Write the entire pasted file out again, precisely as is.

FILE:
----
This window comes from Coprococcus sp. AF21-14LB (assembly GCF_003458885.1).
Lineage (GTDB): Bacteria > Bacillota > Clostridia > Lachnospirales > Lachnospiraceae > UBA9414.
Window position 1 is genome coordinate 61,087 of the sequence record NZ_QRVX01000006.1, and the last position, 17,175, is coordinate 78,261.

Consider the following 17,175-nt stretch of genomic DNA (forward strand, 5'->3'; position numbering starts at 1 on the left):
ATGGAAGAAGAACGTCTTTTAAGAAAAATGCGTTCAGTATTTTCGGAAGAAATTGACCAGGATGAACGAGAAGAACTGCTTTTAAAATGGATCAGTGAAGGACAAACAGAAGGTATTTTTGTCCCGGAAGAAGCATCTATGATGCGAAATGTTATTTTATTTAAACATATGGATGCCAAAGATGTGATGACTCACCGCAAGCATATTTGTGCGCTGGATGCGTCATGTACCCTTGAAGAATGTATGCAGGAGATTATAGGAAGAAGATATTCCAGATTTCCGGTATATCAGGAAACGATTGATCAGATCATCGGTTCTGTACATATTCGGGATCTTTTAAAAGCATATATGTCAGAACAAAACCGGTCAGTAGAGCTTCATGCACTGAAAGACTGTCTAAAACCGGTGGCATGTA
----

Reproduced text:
This window comes from Coprococcus sp. AF21-14LB (assembly GCF_003458885.1).
Lineage (GTDB): Bacteria > Bacillota > Clostridia > Lachnospirales > Lachnospiraceae > UBA9414.
Window position 1 is genome coordinate 61,087 of the sequence record NZ_QRVX01000006.1, and the last position, 17,175, is coordinate 78,261.

Consider the following 17,175-nt stretch of genomic DNA (forward strand, 5'->3'; position numbering starts at 1 on the left):
ATGGAAGAAGAACGTCTTTTAAGAAAAATGCGTTCAGTATTTTCGGAAGAAATTGACCAGGATGAACGAGAAGAACTGCTTTTAAAATGGATCAGTGAAGGACAAACAGAAGGTATTTTTGTCCCGGAAGAAGCATCTATGATGCGAAATGTTATTTTATTTAAACATATGGATGCCAAAGATGTGATGACTCACCGCAAGCATATTTGTGCGCTGGATGCGTCATGTACCCTTGAAGAATGTATGCAGGAGATTATAGGAAGAAGATATTCCAGATTTCCGGTATATCAGGAAACGATTGATCAGATCATCGGTTCTGTACATATTCGGGATCTTTTAAAAGCATATATGTCAGAACAAAACCGGTCAGTAGAGCTTCATGCACTGAAAGACTGTCTAAAACCGGTGGCATGTA